Everyone knows that you can’t mistreat military veterans in the federal workplace because of their military duty. In fact, Congress has passed two separate and independent laws somewhat recently to protect the rights of veterans, and there’s an important difference between the two. First, the laws, in abbreviated form:
USERRA (Uniformed Services Employment and Reemployment Rights Act): Prohibits an agency from discriminating against an individual because of that individual’s status as a military veteran relative to any benefit of employment.
VEOA (Veterans Employment Opportunities Act of 1998): Prohibits an agency from violating a veteran’s rights to preference over non-veterans in certain hiring and RIF situations.
Sometimes I see practitioners sort of lump these together into a no-veteran-discrimination concept, and I can understand that. If an agency abides by the merit systems principles and regulations in everything it does, it will automatically not violate either USERRA or VEOA. However, there is an important difference between the two protections if the employee chooses to push back against an agency decision by filing an appeal with MSPB. Let’s see if you know it.
Pop Quiz No. 1: What should an agency representative do if an employee files a USERRA appeal?
Pop Quiz No. 2: What should an agency representative do if an employee files a VEOA appeal?
[Pause for you to formulate you answers. Keep in mind, you longer remember pop quiz questions you miss than those you get right. I’m still carrying with me a wrong answer I gave to a pop quiz question in physics class in high school, in case anyone needs to know the name of the force that keeps a satellite in orbit.]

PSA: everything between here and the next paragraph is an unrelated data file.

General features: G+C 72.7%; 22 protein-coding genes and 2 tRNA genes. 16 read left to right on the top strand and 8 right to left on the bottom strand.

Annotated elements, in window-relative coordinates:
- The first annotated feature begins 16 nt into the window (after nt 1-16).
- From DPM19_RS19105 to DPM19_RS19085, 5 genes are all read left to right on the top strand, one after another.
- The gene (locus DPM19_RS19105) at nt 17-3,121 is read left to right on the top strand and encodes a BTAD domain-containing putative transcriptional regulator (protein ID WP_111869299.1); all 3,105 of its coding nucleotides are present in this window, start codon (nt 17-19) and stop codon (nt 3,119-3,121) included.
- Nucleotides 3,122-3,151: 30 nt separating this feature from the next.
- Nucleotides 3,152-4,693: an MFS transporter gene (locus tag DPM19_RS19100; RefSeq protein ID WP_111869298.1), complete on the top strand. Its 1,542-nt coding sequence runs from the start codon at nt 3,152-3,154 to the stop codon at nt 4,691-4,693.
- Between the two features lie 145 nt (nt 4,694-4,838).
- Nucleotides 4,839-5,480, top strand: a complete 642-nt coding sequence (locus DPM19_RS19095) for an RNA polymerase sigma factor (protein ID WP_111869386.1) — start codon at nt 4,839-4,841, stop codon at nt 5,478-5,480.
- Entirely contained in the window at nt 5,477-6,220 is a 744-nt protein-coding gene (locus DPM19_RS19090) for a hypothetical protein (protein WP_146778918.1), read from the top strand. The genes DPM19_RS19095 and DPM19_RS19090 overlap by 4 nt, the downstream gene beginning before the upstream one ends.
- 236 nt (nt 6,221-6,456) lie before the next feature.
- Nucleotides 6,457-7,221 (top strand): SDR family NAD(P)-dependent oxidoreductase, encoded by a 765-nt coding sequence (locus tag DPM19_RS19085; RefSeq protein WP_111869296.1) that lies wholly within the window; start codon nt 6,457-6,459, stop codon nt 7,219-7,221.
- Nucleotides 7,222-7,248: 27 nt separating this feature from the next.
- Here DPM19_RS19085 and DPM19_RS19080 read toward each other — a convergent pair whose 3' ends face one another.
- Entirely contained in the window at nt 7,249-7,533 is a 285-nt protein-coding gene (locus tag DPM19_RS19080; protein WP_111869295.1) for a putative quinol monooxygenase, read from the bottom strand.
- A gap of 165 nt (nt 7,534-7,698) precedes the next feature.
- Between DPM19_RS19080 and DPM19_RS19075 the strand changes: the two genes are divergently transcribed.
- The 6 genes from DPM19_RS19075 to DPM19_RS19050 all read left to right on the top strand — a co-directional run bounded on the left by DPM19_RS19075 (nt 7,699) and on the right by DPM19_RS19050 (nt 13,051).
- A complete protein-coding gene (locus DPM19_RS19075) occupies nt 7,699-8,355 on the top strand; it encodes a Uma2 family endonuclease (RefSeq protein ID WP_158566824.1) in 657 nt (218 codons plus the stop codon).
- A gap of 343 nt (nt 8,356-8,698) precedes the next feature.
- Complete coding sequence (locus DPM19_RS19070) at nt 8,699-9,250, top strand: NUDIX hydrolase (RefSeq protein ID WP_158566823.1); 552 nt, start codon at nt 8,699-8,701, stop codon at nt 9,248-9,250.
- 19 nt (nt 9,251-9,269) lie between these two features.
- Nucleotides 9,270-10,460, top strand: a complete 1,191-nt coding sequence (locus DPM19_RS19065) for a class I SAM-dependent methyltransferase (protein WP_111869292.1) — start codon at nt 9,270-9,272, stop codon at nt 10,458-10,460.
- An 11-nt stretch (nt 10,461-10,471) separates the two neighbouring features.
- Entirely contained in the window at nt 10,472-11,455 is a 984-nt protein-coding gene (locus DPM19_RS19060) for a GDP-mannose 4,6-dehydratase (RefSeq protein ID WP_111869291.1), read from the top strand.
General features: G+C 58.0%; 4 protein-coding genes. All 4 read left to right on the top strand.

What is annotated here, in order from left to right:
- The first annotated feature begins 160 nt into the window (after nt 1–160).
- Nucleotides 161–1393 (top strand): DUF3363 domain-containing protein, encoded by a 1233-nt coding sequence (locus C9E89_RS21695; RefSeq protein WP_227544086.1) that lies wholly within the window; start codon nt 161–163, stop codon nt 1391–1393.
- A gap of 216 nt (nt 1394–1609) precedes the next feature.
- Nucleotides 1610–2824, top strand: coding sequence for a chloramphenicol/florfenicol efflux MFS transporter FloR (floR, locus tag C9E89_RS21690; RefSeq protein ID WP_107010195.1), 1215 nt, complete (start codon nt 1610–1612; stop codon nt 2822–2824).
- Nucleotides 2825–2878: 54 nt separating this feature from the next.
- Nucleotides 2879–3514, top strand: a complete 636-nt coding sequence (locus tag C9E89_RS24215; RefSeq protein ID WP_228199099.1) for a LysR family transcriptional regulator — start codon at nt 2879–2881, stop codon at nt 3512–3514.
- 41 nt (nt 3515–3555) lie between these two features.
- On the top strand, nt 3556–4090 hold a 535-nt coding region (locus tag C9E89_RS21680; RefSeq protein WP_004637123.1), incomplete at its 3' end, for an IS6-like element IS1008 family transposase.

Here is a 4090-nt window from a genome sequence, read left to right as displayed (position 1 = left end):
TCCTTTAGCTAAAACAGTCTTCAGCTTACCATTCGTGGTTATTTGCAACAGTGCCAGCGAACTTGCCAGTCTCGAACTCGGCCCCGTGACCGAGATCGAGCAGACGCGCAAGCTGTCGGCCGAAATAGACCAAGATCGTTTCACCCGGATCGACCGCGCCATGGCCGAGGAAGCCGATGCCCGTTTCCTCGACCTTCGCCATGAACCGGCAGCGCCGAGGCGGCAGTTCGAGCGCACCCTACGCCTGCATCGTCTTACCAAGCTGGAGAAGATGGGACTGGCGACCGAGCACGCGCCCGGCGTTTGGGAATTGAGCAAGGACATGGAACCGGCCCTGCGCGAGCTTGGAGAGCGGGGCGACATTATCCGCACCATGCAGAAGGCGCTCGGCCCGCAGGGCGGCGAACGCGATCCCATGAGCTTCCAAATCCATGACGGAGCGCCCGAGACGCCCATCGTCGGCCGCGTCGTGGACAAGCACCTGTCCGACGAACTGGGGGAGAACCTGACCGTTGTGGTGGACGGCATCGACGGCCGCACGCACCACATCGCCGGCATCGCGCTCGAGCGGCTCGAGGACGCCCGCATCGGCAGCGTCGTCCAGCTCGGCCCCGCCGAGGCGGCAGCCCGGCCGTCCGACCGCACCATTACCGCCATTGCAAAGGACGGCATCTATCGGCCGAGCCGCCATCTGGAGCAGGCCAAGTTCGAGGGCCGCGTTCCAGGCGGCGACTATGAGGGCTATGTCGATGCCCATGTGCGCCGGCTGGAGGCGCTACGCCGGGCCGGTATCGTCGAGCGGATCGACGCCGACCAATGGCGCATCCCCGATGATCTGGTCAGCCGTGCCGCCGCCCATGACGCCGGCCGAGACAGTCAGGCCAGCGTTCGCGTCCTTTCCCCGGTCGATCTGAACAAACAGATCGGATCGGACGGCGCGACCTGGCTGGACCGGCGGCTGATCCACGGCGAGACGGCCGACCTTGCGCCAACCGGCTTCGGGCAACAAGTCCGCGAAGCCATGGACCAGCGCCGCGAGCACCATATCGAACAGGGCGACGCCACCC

Pop Answer No. 1: Prepare for a hearing. An individual who brings a USERRA appeal has an unconditional right to a hearing on the merits. Kirkendall v. Army, 479 F.3d 830 (Fed. Cir. 2007).
Pop Answer No. 2: Review the appellant’s appeal to determine if there are any material allegations with which you disagree. If none, file a Motion for Summary Judgment with the judge. The Board has the authority to decide a VEOA claim on the merits, without a hearing, when there is no genuine dispute of material fact and one party must prevail as a matter of law. Davis v. DoD, 105 MSPR 604 (2007).
The summary judgment motion is a standard tool in the world of EEOC law. As most MSPB appeals provide for an automatic right to a hearing if the appellant requests one, we don’t often associate that standard tool with MSPB. However, as no agency representative in government actually wants to go to a hearing if she doesn’t have to, keep in mind this exception to MSPB’s pro-hearing rule. If confronted with a strictly VEOA claim in an appeal to the Board, review those factual claims closely and then file for summary judgment if none are in dispute. Wiley@FELTG.com